• Economic rationalist: Something is only worth what someone else will pay for it. If nobody will pay 4 billion, then as simple statement of fact, it is not worth 4 billion. So who would pay four billion for it?
  • Entrepreneurial: 4 billion? Tell you what, if there are any buyers out there desperately wanting to purchase the Wikipedia, I’ll sell you a Wikipedia clone for only 2 billion, with 10% payable up-front as a deposit. You save 2 billion: it’s a bargain, at half the price! And to set up the clone, I’d simply approach the techs who set up the original Wikipedia, set up a partnership company to divide all profits equally between all the participants, and set up a well-resourced wiki farm, on nice servers, in some nice data centres on a number of continents, load up the most recent dump of the Wikipedia, and purchase a live Wikipedia feed from the WMF to make sure it was completely up-to-date, and call it something like “encyclopedia 3.0”. I’m sure most of the techs would be happy with this (who doesn’t have a student loan to repay, or credit cards bills due, or want to take a holiday, or buy a bigger home, or a newer car, or want to buy some new gadget: whatever it is, everyone has something, and millions of dollars would buy a lot of it), and if there are purchasers, they should be happy too at the great price: so everybody wins!

So this guy broke into our home, whilst we were there…

My girlfriend and I were making toasted sandwiches for lunch, in the kitchen of our apartment. And there was this strange clicking sound: “click, click, click, click”. I thought it was nearby, but thought it was coming from the outside, as the block we’re in gets a gardener to come in once a month to mow the communal lawn, trims plants, and so forth, and I just assumed it was something to do with that. Then we heard it again, and it sounded much closer: “click, click, click, click, click, click, click” … and as we looked at each other, I said: “What the hell IS that?” It seemed to be coming from towards the front door, so we both walked towards it … and we found this 40-year-old 6-foot-tall complete stranger standing inside our apartment, having just picked open the deadlock on our front door.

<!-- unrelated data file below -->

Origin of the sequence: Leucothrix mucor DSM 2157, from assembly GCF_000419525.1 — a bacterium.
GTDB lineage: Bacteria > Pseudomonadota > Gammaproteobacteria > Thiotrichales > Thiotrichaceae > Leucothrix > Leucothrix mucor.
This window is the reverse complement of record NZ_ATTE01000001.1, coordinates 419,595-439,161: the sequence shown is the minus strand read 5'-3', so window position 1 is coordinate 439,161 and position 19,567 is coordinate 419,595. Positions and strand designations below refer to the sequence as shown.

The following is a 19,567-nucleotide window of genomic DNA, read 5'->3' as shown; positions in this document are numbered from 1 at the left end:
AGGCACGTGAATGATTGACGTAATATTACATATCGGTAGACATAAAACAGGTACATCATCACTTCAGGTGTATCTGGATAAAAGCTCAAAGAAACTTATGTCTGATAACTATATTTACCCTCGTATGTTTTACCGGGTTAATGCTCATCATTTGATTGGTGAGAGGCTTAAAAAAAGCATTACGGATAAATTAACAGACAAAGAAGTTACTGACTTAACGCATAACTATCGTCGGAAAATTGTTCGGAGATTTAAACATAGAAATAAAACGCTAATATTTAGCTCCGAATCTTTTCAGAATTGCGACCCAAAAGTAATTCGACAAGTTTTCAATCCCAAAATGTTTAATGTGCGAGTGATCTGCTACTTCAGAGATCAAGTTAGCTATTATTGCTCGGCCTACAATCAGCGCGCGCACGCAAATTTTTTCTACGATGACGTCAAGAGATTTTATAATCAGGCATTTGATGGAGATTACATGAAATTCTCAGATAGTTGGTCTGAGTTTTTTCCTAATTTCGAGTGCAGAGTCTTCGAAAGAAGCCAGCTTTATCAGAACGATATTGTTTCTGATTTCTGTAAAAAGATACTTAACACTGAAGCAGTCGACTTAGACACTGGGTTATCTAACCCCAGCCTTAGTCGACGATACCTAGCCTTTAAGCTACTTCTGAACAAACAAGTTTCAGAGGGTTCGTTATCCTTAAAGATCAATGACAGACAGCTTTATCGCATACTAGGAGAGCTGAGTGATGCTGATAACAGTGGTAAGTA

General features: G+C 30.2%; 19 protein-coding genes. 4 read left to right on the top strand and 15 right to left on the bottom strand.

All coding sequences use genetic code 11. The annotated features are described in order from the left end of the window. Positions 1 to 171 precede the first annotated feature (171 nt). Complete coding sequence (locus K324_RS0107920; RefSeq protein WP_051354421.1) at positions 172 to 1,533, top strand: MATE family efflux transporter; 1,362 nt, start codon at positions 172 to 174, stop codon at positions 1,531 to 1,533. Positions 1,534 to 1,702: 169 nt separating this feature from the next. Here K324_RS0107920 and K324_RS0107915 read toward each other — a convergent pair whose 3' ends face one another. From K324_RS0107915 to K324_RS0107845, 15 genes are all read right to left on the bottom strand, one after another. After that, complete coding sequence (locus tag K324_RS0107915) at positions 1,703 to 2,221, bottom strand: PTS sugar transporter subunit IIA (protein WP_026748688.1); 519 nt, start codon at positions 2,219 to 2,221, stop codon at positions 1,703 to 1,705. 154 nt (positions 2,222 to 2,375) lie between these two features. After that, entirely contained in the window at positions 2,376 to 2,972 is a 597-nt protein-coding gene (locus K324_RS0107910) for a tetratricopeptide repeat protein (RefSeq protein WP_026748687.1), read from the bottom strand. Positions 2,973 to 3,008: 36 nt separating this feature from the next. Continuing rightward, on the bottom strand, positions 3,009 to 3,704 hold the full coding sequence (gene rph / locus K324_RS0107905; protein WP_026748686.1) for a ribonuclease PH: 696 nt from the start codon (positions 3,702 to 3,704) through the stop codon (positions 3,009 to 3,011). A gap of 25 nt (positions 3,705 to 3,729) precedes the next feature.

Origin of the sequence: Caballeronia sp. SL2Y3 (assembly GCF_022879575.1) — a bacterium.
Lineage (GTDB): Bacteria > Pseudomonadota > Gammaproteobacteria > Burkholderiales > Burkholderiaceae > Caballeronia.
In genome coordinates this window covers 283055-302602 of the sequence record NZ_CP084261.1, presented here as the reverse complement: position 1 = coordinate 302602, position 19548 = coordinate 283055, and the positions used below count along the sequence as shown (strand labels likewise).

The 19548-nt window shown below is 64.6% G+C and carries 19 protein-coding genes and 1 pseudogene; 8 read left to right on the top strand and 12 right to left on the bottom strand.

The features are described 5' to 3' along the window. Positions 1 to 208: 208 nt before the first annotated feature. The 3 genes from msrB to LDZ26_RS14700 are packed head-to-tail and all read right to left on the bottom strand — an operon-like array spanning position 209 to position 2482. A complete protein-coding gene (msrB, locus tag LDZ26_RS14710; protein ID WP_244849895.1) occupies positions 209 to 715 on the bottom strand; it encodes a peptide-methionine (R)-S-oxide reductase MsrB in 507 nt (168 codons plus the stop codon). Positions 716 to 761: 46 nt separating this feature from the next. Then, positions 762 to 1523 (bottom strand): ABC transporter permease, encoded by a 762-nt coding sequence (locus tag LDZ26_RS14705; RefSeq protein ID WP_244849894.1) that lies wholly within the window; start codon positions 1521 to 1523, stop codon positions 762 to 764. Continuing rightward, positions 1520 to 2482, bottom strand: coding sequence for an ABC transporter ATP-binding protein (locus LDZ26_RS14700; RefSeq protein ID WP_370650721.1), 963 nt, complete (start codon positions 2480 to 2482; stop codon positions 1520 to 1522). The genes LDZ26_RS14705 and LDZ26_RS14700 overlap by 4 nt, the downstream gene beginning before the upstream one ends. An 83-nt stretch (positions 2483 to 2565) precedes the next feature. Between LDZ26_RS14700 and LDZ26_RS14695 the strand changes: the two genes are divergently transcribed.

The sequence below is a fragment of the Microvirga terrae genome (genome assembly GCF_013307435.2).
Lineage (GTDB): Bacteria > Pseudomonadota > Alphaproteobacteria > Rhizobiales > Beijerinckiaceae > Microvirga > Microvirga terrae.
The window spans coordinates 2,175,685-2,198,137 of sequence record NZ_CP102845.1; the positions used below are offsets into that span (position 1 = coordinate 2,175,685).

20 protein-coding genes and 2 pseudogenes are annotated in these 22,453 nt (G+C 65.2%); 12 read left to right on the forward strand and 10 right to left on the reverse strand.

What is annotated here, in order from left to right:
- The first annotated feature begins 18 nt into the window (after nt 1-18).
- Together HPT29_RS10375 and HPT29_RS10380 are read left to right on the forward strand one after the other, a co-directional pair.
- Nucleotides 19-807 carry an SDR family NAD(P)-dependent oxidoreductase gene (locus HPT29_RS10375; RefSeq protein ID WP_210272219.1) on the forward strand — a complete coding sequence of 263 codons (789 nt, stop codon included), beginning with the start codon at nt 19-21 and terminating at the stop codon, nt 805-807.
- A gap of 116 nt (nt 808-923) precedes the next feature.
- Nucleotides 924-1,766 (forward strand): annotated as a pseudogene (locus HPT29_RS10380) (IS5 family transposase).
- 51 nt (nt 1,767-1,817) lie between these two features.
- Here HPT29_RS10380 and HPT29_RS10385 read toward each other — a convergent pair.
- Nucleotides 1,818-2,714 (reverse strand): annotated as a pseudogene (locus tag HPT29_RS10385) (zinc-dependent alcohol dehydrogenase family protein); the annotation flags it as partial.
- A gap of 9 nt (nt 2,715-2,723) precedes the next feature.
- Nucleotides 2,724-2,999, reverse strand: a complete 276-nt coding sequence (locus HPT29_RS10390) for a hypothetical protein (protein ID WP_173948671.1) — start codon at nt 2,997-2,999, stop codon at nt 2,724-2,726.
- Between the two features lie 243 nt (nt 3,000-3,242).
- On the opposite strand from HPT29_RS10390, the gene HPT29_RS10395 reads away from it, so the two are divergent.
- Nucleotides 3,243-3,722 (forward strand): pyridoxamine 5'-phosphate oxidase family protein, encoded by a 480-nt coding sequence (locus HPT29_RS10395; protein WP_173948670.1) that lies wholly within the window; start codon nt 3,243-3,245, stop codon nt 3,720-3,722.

• Us: “Are you right?” (If that’s an Australianism, it’s roughly the equivalent of saying “Can I help you?”, in a sharp and sarcastic tone).
  • Him: “Oh, you weren’t supposed to be here. I’m here to change the locks.” (At this point we notice he’s wearing a shirt with the name of some locksmith company on it)
  • Us: “Umm …. why? We haven’t contacted any locksmiths.”
  • Him: “Err… Is this <such-and-such-address>?”
  • Us: “No. It’s <such-and-such-address>” (which is similar to the address he gave, but definitely different)
  • Him: “Oh! That explains why the key they gave me didn’t work. Right.” This was promptly followed by a very long and profuse apology.

After this, as he left, I watched where he went (ready to call the police in case he was a well-prepared thief, with a plausible-sounding back-story ready to go), and he did go to the correct address, and I saw him changing the locks there later in the day.

Of course, the real worry would have been if we weren’t there, and he had changed all the locks, and left. Can you imagine, standing at your front door, trying to get in: “I’m sure this is my home. And I’m sure this is my key. Why doesn’t it work? What’s going on? Help!”

So, points to remember:

  • A clicking sound coming from your front door is a bad sign.
  • No matter how expensive your locks are (and this lock was from a reputable brand, and was not cheap), someone who knows what they’re doing can pick it in about 30 seconds.
  • If you’re a locksmith, you really need to check that you’ve got the right address before breaking in.
Posted in WTF